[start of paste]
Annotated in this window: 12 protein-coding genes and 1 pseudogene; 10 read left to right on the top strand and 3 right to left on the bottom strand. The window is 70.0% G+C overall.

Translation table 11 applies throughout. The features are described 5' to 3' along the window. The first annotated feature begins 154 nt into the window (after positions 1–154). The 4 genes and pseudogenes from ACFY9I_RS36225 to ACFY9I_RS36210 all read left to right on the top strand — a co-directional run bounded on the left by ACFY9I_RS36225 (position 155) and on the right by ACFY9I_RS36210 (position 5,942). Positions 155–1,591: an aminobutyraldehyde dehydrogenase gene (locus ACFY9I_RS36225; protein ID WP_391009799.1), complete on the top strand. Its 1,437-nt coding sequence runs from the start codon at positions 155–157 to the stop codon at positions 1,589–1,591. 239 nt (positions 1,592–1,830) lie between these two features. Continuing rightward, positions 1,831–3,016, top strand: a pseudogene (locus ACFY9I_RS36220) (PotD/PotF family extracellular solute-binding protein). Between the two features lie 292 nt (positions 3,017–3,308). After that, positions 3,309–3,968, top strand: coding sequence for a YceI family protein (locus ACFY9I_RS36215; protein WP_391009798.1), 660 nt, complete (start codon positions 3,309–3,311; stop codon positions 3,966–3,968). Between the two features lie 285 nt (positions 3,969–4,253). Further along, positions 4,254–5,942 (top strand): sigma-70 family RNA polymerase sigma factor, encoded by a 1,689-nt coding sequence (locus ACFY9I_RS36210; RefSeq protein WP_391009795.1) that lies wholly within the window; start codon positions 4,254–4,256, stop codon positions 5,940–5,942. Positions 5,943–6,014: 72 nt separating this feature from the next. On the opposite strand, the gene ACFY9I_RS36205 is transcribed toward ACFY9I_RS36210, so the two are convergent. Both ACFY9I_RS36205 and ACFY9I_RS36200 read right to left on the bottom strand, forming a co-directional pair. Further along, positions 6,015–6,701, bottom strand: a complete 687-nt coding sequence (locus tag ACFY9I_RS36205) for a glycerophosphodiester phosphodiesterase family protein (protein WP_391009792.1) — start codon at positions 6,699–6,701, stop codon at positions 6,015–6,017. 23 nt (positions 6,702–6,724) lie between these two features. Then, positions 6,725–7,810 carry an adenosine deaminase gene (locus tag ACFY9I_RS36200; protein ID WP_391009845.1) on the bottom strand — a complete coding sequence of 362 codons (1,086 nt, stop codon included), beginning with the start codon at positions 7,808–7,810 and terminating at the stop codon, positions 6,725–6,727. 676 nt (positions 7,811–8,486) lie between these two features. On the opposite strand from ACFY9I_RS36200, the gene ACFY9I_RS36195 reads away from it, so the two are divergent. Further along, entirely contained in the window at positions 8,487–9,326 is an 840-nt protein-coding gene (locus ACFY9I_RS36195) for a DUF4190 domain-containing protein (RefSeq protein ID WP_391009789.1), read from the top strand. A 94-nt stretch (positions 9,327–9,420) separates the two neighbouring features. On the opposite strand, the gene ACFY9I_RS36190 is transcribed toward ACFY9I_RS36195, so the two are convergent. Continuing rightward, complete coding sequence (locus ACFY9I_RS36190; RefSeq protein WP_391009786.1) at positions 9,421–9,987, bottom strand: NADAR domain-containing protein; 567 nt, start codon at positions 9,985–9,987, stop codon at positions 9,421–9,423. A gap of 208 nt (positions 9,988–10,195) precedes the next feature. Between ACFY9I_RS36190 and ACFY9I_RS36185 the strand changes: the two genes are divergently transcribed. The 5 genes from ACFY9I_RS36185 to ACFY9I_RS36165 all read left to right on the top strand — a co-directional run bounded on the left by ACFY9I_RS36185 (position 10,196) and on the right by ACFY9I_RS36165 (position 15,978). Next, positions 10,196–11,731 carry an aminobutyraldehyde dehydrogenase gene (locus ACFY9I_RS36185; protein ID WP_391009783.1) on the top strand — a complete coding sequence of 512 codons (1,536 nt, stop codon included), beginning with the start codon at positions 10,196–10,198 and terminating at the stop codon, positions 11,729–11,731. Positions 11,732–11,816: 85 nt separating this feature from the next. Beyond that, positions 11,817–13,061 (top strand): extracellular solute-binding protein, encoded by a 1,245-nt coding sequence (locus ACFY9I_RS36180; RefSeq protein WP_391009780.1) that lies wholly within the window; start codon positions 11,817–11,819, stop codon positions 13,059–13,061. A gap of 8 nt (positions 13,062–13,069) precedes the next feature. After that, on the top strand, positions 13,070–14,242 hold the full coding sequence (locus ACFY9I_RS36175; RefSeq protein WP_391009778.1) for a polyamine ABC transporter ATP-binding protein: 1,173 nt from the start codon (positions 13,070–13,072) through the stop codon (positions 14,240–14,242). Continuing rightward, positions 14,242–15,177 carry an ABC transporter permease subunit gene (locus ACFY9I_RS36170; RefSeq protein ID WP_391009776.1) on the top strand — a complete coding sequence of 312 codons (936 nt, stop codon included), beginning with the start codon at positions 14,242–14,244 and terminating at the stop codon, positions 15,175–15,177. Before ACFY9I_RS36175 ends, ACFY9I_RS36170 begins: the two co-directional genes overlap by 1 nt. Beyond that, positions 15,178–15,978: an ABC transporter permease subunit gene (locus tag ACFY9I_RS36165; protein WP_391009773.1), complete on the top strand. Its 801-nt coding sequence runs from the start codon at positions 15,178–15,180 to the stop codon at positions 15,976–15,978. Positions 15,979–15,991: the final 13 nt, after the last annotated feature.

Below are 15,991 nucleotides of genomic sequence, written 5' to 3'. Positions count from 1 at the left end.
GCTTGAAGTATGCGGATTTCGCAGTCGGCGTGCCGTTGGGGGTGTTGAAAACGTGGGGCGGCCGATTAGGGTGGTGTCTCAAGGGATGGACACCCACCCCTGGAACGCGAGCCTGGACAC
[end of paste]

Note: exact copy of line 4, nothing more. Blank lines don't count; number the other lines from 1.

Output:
GCTTGAAGTATGCGGATTTCGCAGTCGGCGTGCCGTTGGGGGTGTTGAAAACGTGGGGCGGCCGATTAGGGTGGTGTCTCAAGGGATGGACACCCACCCCTGGAACGCGAGCCTGGACAC